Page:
PHOENIX (AP) — Some Arizona hospitals halted elective surgeries Thursday and a Scottsdale nightclub faces what appears to be the first misdemeanor charge of failure to enforce social distancing polices as the number of confirmed COVID-19 cases kept rising after Republican Gov. Doug Ducey's decision to lift stay-home restrictions in May.
Ducey made clear no additional openings are planned while confirmed cases increase, saying “Arizona is on pause.”
Health officials have attributed the rising number of reported cases to both increased testing and community spread of the disease. The state Department of Health Services reported 3,056 additional COVID-19 cases Thursday, the fourth day in a week with daily increases over 3,000.
The numbers “continue to go in the wrong direction,” Ducey said Thursday. “Our time of getting hit is right now: June, July and August.”
“We can expect our numbers will be worse next week and the week after,” the governor added.
Arizona has confirmed 63,030 cases with 1,490 deaths, including 27 reported Thursday. The department reported that a record 2,453 people were hospitalized for COVID-19 as of Wednesday, including 611 in intensive care beds and a record 415 on ventilators.
The number of infections is thought to be far higher because many people have not been tested, and studies suggest people can be infected with the virus without feeling sick.
At a news conference, the governor pushed back against questions about his position on the use of masks and his attendance at President Donald Trump's campaign event held indoors this week at a Phoenix church. Many of the 3,000 people who attended did not wear face coverings. Ducey noted he did wear a mask.
Meanwhile, University of Arizona President Robert Robbins said the increases were alarming and that officials would monitor conditions before deciding if students will return to the Tucson campus in August.
Robbins said he'd feel comfortable reopening Aug. 24 if face coverings, social distancing and staying at home flatten the virus' growth curve.
In Tempe, Arizona State University President Michael Crow told faculty members and other employees in an email Wednesday the university remains on track for students to return to ASU campuses in late August.
Scottsdale police Thursday announced the case against the nightclub Riot House, saying officers saw customers and employees “not practicing physical distancing, not wearing face coverings and not complying with their plan.”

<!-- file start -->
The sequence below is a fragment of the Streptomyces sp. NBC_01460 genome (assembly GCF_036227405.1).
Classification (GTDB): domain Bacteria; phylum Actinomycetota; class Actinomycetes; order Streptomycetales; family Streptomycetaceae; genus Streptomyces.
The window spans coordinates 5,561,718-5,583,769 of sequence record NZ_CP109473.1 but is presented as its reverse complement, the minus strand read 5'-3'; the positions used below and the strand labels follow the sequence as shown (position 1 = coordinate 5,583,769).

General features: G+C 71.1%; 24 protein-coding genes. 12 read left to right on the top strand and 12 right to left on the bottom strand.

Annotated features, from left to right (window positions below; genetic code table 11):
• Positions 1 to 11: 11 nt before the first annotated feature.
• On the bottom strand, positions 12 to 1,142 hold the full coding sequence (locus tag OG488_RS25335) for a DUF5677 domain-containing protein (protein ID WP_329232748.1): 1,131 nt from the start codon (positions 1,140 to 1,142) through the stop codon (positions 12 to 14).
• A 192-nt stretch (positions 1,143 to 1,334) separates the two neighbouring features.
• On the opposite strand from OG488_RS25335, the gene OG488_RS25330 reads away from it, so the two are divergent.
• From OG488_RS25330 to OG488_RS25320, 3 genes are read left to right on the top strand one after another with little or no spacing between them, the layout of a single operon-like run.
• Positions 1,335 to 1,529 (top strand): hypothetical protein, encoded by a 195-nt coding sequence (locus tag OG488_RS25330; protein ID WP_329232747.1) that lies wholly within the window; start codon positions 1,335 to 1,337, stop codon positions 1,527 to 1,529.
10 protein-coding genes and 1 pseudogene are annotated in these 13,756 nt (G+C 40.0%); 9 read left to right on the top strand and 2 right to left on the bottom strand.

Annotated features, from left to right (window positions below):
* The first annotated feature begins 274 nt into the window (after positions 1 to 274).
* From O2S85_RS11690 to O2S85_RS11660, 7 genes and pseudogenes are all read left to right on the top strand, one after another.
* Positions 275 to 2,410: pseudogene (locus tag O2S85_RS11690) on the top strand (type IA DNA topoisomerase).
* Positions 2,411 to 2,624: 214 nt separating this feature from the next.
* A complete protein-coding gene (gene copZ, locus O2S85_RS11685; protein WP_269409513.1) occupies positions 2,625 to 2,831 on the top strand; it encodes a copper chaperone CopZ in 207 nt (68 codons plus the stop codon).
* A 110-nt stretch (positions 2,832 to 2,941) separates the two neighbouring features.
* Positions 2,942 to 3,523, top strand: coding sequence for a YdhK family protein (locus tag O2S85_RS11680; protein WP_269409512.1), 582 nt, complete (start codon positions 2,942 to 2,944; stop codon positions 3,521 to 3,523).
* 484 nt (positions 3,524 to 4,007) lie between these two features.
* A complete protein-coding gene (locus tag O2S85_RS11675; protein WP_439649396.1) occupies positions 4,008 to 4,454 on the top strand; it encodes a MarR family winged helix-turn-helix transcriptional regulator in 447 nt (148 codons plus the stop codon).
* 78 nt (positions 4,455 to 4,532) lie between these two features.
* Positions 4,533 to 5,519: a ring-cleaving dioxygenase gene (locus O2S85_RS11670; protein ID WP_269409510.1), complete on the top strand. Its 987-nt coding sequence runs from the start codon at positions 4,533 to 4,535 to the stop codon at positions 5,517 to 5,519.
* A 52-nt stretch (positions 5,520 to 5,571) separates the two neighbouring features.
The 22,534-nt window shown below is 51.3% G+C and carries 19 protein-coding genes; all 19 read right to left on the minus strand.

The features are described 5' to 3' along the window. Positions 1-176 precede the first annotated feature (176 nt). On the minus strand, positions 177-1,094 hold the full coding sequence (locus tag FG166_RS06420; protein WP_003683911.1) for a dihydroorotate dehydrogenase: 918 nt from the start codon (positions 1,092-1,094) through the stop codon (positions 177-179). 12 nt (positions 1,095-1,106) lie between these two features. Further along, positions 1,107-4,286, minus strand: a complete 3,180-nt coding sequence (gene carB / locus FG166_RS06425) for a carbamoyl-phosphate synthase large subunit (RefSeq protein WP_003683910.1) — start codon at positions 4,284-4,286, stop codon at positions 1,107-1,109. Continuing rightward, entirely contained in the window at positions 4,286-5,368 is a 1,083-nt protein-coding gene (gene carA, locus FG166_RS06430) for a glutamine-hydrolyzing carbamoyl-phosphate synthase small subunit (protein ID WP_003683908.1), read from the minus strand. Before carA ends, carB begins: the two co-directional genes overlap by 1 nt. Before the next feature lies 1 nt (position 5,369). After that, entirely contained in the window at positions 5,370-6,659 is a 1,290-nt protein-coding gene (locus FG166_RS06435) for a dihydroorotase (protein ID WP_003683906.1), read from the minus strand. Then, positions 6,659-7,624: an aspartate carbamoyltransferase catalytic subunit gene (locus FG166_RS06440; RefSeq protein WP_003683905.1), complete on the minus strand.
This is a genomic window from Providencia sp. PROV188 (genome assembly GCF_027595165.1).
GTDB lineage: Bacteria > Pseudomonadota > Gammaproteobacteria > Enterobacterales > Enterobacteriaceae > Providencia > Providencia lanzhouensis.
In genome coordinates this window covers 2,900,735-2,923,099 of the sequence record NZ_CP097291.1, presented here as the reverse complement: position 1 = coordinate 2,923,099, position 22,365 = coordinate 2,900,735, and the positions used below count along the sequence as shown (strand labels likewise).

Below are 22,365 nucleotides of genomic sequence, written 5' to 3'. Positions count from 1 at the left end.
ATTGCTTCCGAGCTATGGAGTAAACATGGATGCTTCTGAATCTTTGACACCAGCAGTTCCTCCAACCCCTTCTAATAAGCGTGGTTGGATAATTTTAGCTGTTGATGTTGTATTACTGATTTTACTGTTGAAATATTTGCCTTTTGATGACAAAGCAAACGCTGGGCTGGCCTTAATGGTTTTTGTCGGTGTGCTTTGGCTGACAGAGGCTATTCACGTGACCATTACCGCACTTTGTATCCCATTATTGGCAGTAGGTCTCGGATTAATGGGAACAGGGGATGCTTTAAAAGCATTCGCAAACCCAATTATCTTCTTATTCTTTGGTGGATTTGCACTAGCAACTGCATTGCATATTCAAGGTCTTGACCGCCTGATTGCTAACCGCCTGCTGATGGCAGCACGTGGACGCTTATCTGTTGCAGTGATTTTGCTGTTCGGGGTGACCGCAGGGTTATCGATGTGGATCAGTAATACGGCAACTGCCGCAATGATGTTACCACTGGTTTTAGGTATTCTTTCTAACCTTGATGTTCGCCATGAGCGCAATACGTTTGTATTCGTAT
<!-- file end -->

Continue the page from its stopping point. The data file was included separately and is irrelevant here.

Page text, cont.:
Riot Hospitality Group, which operates Riot House among other bars and restaurants, did not immediately respond to a voice message seeking comment. It was among eight bars and restaurants put on notice by state liquor licensing officials for not following social distancing guidelines.
It appeared to be the first such case against an Arizona business during the pandemic on accusations of failure to follow its own social distancing rules.
Dignity Health is halting elective surgeries starting Saturday at St. Joseph’s hospital near downtown Phoenix and the smaller Westgate hospital in the West Valley, spokeswoman Carmelle Malkovich said. At hospitals in Chandler and Gilbert, officials are closely watching planned elective surgeries that might result in a hospitalization, she said.
An official with Honor Health, which operates hospitals in Scottsdale and North Phoenix, said elective surgeries are continuing.
But while Banner Health is continuing elective surgeries, it may pause them later, said Dr. Marjorie Bessel, the hospital system’s chief clinical officer.
“We might need to do a little bit more some weeks if we have capacity, and other weeks, we’re going to have to do a little bit less,” Bessel said in a statement. “It’s going to be a constant managing of the elective surgeries.”
Yavapai Regional Medical Center spokesman said the Prescott hospital was restricting elective procedures and evaluating them daily and not planning to accept transfers of patients from hospitals in metro Phoenix or elsewhere in Arizona, The Daily Courier reported.
The state on March 19 restricted elective surgeries to save hospital capacity and personal protective equipment for use in treating COVID-19 patients, but on May 1 allowed the procedures to resume as officials said hospitals had enough capacity and the ability to add more beds.
Ducey last week allowed counties and municipalities to require people to wear face coverings in public, and many have done so, including in metro Phoenix and Tucson.
In California, Gov. Gavin Newsom said Thursday he is not considering a travel ban or quarantine order for people coming from neighboring Arizona or other states seeing higher infection rates than California. Newsom noted California has sent 14 million masks to Arizona to help fight the spread of the virus through a partnership with the Federal Emergency Management Agency.
For most people, the coronavirus causes mild or moderate symptoms, such as fever and cough that clear up in two to three weeks. But for some — especially older adults and people with existing health problems — it can cause more severe illness, including pneumonia and death.
Associated Press writers Jonathan J. Cooper in Phoenix contributed to this report.
This story has been corrected to show that the bar facing misdemeanor charges was among eight put on notice by state liquor licensing authorities.